Improving teacher quality has become the hallmark of Australian education reform with a plethora of measures introduced in teacher education to improve future teachers’ instructional competencies. This policy focus has also changed the discussion of strategies for addressing disadvantages in schools; improving teacher quality, as opposed to addressing structural inequalities in the system and larger society, has become the “solution.” This paper looks at the National Exceptional Teaching for Disadvantaged Schools (NETDS), which aims to channel high performing teacher education students to disadvantaged schools. Using the taxonomy of conservative, liberal and critical approaches to education reform, the paper first identifies the ideological contradictions inherent in the program, and then discusses, drawing on post-qualitative research literature, how the program coordinators negotiated the tensions and the moral/ethical dilemmas as we designed and implemented the program for a group of external students at University of New England.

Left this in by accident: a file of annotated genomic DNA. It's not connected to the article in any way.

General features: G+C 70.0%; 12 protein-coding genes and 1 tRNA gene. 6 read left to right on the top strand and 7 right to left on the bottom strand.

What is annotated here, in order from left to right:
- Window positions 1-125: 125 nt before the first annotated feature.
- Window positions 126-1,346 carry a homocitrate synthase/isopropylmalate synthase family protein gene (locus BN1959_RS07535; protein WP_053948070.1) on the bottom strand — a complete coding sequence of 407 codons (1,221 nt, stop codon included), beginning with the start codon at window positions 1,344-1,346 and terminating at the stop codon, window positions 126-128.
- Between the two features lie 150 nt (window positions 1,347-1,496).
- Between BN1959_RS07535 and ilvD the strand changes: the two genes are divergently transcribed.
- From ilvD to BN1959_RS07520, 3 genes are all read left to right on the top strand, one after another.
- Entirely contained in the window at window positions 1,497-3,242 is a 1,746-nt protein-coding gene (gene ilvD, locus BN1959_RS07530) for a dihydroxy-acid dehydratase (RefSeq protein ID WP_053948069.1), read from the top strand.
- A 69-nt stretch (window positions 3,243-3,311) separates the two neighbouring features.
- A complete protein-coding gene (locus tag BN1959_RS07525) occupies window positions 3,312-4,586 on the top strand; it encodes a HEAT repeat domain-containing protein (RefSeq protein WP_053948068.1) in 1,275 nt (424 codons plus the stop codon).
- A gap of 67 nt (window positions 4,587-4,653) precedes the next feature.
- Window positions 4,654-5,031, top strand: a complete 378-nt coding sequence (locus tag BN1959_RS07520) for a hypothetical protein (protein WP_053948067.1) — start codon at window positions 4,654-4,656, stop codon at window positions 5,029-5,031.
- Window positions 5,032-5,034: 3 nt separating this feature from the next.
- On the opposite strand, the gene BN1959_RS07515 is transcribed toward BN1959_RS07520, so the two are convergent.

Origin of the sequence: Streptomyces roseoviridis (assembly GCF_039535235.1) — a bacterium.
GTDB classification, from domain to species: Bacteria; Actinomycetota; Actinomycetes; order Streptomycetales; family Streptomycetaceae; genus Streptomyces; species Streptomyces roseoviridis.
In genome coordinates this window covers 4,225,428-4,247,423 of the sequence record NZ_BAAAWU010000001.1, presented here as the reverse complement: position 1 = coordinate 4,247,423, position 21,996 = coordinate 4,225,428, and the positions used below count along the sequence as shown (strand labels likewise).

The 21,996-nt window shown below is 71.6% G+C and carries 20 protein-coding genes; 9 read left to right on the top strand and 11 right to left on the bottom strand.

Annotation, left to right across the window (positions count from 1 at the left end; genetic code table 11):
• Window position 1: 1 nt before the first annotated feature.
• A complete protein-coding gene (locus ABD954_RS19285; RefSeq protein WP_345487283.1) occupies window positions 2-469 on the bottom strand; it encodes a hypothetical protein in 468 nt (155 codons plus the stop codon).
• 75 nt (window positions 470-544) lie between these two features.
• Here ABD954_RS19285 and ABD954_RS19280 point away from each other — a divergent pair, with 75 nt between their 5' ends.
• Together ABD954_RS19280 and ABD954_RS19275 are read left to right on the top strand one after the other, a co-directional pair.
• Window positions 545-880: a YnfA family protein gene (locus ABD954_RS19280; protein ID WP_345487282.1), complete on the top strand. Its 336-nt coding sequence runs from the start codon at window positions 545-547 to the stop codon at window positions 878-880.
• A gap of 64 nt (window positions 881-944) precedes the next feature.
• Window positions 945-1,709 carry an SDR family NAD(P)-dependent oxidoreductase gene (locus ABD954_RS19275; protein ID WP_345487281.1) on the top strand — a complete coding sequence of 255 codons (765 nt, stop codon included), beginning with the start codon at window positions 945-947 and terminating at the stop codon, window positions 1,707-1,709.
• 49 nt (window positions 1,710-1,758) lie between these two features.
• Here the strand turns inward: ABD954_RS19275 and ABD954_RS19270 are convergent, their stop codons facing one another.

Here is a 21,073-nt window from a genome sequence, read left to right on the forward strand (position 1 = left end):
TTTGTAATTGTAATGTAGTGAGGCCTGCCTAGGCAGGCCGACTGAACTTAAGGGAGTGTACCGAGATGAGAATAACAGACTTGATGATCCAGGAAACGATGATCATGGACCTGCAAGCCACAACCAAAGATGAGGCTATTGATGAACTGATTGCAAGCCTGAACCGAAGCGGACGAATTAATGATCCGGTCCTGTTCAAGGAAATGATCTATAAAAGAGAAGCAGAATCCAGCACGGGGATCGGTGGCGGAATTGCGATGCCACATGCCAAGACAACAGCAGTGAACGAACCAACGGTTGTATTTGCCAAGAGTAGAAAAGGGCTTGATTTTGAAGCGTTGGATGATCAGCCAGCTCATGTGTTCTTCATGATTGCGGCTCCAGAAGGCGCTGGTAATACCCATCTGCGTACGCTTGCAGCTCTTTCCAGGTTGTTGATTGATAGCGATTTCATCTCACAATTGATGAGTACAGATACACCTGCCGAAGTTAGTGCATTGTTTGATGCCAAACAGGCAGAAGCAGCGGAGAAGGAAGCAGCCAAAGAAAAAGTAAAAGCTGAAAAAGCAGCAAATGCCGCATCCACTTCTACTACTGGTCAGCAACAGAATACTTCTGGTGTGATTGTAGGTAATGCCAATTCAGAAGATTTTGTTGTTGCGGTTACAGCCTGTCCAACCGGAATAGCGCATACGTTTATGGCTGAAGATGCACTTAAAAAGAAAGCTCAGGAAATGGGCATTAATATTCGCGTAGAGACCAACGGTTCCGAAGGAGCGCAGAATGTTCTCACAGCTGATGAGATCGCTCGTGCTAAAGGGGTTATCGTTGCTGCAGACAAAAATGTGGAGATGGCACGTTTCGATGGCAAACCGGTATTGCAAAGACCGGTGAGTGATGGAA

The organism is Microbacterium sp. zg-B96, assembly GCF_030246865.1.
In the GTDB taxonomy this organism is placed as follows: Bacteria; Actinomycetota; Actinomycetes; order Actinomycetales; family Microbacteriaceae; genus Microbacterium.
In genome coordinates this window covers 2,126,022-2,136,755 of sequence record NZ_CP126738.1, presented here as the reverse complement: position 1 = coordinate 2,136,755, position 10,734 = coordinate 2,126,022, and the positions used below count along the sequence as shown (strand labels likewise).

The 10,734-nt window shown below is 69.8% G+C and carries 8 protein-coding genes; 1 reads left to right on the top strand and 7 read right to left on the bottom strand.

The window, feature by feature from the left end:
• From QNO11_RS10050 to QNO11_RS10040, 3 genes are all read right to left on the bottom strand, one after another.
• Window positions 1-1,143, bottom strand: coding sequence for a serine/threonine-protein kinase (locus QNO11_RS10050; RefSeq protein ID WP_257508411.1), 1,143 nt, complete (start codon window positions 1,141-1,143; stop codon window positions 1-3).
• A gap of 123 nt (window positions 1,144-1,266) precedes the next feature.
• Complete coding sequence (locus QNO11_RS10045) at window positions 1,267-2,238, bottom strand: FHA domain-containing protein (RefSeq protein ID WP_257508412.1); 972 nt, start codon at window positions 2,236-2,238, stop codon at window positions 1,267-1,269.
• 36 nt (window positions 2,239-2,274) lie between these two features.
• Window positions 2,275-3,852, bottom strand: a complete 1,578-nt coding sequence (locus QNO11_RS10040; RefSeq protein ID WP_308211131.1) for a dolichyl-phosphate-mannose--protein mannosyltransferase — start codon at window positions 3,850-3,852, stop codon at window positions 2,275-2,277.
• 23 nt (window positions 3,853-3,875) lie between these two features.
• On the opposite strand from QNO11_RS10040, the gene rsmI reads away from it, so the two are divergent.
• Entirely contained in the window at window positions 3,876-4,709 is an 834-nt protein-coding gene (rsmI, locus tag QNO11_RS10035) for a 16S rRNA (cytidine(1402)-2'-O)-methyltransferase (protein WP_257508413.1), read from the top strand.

& Amazan, R.
Thinking with/through The Contradictions of Social Justice in Teacher Education: Self-Reflection on NETDS Experience.
Australian Journal of Teacher Education, 42(4).